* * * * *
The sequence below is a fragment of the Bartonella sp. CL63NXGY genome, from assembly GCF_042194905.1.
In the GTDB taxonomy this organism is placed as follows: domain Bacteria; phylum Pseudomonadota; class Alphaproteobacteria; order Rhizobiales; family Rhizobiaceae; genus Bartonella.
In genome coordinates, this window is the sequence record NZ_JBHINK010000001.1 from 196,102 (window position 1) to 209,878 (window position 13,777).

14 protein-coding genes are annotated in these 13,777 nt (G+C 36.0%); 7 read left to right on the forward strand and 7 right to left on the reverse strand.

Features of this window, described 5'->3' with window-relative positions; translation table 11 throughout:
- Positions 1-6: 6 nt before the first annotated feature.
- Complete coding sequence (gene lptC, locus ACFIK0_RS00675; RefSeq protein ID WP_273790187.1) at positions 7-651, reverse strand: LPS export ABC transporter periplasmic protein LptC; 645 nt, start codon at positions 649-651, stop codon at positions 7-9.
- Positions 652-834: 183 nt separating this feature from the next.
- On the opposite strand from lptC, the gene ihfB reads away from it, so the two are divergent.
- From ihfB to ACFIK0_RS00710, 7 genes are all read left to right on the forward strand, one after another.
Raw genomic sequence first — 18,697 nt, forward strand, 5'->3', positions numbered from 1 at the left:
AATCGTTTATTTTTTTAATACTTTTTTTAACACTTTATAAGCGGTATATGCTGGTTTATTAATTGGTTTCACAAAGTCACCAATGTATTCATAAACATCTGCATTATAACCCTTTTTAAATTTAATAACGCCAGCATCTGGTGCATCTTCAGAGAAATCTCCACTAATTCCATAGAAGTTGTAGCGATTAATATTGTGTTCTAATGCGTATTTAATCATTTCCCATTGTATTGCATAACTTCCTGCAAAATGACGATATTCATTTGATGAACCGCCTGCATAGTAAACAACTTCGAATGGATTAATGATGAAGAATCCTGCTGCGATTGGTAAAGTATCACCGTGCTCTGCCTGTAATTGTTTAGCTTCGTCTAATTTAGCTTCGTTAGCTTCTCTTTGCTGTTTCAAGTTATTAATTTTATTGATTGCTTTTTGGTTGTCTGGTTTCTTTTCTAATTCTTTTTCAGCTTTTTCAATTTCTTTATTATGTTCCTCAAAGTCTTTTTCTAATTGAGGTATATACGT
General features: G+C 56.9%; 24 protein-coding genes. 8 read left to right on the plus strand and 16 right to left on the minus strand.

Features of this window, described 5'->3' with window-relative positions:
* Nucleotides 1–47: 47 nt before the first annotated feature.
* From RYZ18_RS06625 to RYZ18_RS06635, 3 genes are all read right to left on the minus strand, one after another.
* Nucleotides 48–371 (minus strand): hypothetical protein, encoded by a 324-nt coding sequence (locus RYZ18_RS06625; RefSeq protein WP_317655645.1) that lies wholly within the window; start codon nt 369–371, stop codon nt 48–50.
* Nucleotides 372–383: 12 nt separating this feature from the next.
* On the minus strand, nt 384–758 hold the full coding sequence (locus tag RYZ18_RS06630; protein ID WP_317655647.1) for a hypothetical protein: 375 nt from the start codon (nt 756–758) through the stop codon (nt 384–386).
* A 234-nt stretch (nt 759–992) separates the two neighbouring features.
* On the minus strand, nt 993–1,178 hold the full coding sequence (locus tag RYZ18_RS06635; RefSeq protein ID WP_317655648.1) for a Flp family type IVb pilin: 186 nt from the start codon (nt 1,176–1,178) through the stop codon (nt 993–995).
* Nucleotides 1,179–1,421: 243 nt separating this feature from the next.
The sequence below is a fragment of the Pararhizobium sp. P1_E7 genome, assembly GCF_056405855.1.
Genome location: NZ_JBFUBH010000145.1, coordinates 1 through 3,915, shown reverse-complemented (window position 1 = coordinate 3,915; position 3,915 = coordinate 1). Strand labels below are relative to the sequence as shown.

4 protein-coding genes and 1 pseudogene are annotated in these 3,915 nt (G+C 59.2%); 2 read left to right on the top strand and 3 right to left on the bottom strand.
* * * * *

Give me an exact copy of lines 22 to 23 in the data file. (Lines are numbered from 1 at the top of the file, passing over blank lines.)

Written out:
* Nucleotides 1,179–1,421: 243 nt separating this feature from the next.
The sequence below is a fragment of the Pararhizobium sp. P1_E7 genome, assembly GCF_056405855.1.